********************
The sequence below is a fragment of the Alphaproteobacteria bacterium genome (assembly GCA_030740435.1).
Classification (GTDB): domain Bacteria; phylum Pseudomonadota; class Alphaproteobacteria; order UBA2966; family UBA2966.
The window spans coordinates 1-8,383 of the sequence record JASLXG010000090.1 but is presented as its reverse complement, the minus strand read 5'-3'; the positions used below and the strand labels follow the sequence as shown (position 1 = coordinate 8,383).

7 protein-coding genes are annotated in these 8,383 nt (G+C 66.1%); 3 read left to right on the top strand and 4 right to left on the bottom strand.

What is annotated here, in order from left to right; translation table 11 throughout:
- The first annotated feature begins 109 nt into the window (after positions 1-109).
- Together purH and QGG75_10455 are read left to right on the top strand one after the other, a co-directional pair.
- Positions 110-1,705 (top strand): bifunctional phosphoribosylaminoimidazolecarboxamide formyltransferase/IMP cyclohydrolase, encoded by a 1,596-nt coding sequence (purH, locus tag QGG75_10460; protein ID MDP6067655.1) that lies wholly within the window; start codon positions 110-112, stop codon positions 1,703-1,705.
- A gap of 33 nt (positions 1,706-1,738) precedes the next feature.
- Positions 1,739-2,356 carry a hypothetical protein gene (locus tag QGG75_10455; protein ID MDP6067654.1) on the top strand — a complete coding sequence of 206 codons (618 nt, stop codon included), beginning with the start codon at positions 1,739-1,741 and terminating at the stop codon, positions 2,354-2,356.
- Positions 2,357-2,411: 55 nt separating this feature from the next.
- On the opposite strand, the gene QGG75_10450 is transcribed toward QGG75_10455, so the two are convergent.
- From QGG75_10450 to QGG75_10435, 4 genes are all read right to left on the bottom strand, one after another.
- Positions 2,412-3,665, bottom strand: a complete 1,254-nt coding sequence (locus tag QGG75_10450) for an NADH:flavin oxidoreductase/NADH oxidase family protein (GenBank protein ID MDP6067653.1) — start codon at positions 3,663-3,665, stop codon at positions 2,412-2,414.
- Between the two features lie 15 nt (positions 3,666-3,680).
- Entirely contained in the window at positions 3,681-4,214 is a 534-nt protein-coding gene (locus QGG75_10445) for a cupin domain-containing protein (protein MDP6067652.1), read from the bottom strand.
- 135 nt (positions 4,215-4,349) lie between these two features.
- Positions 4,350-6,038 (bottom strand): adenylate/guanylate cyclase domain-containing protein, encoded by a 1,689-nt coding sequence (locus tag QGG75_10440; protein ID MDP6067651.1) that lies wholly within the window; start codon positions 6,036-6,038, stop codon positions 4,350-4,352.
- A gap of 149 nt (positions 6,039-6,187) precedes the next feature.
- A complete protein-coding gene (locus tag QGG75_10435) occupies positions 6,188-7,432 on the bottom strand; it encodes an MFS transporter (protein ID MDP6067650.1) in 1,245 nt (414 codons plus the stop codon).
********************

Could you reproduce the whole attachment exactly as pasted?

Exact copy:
The sequence below is a fragment of the Alphaproteobacteria bacterium genome (assembly GCA_030740435.1).
Classification (GTDB): domain Bacteria; phylum Pseudomonadota; class Alphaproteobacteria; order UBA2966; family UBA2966.
The window spans coordinates 1-8,383 of the sequence record JASLXG010000090.1 but is presented as its reverse complement, the minus strand read 5'-3'; the positions used below and the strand labels follow the sequence as shown (position 1 = coordinate 8,383).

7 protein-coding genes are annotated in these 8,383 nt (G+C 66.1%); 3 read left to right on the top strand and 4 right to left on the bottom strand.

What is annotated here, in order from left to right; translation table 11 throughout:
- The first annotated feature begins 109 nt into the window (after positions 1-109).
- Together purH and QGG75_10455 are read left to right on the top strand one after the other, a co-directional pair.
- Positions 110-1,705 (top strand): bifunctional phosphoribosylaminoimidazolecarboxamide formyltransferase/IMP cyclohydrolase, encoded by a 1,596-nt coding sequence (purH, locus tag QGG75_10460; protein ID MDP6067655.1) that lies wholly within the window; start codon positions 110-112, stop codon positions 1,703-1,705.
- A gap of 33 nt (positions 1,706-1,738) precedes the next feature.
- Positions 1,739-2,356 carry a hypothetical protein gene (locus tag QGG75_10455; protein ID MDP6067654.1) on the top strand — a complete coding sequence of 206 codons (618 nt, stop codon included), beginning with the start codon at positions 1,739-1,741 and terminating at the stop codon, positions 2,354-2,356.
- Positions 2,357-2,411: 55 nt separating this feature from the next.
- On the opposite strand, the gene QGG75_10450 is transcribed toward QGG75_10455, so the two are convergent.
- From QGG75_10450 to QGG75_10435, 4 genes are all read right to left on the bottom strand, one after another.
- Positions 2,412-3,665, bottom strand: a complete 1,254-nt coding sequence (locus tag QGG75_10450) for an NADH:flavin oxidoreductase/NADH oxidase family protein (GenBank protein ID MDP6067653.1) — start codon at positions 3,663-3,665, stop codon at positions 2,412-2,414.
- Between the two features lie 15 nt (positions 3,666-3,680).
- Entirely contained in the window at positions 3,681-4,214 is a 534-nt protein-coding gene (locus QGG75_10445) for a cupin domain-containing protein (protein MDP6067652.1), read from the bottom strand.
- 135 nt (positions 4,215-4,349) lie between these two features.
- Positions 4,350-6,038 (bottom strand): adenylate/guanylate cyclase domain-containing protein, encoded by a 1,689-nt coding sequence (locus tag QGG75_10440; protein ID MDP6067651.1) that lies wholly within the window; start codon positions 6,036-6,038, stop codon positions 4,350-4,352.
- A gap of 149 nt (positions 6,039-6,187) precedes the next feature.
- A complete protein-coding gene (locus tag QGG75_10435) occupies positions 6,188-7,432 on the bottom strand; it encodes an MFS transporter (protein ID MDP6067650.1) in 1,245 nt (414 codons plus the stop codon).